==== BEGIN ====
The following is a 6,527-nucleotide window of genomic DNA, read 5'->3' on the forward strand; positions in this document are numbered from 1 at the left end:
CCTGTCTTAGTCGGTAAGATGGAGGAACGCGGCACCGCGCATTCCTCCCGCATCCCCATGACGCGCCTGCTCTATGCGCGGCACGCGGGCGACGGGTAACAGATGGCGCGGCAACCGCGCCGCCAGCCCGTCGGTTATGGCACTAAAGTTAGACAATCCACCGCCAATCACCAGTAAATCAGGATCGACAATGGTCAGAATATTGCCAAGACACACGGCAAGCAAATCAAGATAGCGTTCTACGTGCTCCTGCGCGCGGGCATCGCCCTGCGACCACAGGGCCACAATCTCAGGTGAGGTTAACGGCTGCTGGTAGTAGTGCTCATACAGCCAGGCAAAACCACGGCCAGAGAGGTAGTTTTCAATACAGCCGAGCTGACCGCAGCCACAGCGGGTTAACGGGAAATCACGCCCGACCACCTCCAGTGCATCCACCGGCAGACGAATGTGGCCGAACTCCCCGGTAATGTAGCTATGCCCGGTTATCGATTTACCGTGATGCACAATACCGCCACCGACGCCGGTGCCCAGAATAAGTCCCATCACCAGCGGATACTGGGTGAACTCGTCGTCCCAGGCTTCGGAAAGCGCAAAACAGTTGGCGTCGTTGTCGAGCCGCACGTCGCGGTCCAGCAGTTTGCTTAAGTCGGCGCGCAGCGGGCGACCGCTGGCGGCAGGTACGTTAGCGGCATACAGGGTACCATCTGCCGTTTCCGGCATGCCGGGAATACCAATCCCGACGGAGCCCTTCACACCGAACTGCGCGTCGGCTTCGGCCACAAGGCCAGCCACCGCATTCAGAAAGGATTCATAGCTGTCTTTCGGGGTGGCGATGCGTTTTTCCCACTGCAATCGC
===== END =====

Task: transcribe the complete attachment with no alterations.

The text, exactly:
The following is a 6,527-nucleotide window of genomic DNA, read 5'->3' on the forward strand; positions in this document are numbered from 1 at the left end:
CCTGTCTTAGTCGGTAAGATGGAGGAACGCGGCACCGCGCATTCCTCCCGCATCCCCATGACGCGCCTGCTCTATGCGCGGCACGCGGGCGACGGGTAACAGATGGCGCGGCAACCGCGCCGCCAGCCCGTCGGTTATGGCACTAAAGTTAGACAATCCACCGCCAATCACCAGTAAATCAGGATCGACAATGGTCAGAATATTGCCAAGACACACGGCAAGCAAATCAAGATAGCGTTCTACGTGCTCCTGCGCGCGGGCATCGCCCTGCGACCACAGGGCCACAATCTCAGGTGAGGTTAACGGCTGCTGGTAGTAGTGCTCATACAGCCAGGCAAAACCACGGCCAGAGAGGTAGTTTTCAATACAGCCGAGCTGACCGCAGCCACAGCGGGTTAACGGGAAATCACGCCCGACCACCTCCAGTGCATCCACCGGCAGACGAATGTGGCCGAACTCCCCGGTAATGTAGCTATGCCCGGTTATCGATTTACCGTGATGCACAATACCGCCACCGACGCCGGTGCCCAGAATAAGTCCCATCACCAGCGGATACTGGGTGAACTCGTCGTCCCAGGCTTCGGAAAGCGCAAAACAGTTGGCGTCGTTGTCGAGCCGCACGTCGCGGTCCAGCAGTTTGCTTAAGTCGGCGCGCAGCGGGCGACCGCTGGCGGCAGGTACGTTAGCGGCATACAGGGTACCATCTGCCGTTTCCGGCATGCCGGGAATACCAATCCCGACGGAGCCCTTCACACCGAACTGCGCGTCGGCTTCGGCCACAAGGCCAGCCACCGCATTCAGAAAGGATTCATAGCTGTCTTTCGGGGTGGCGATGCGTTTTTCCCACTGCAATCGC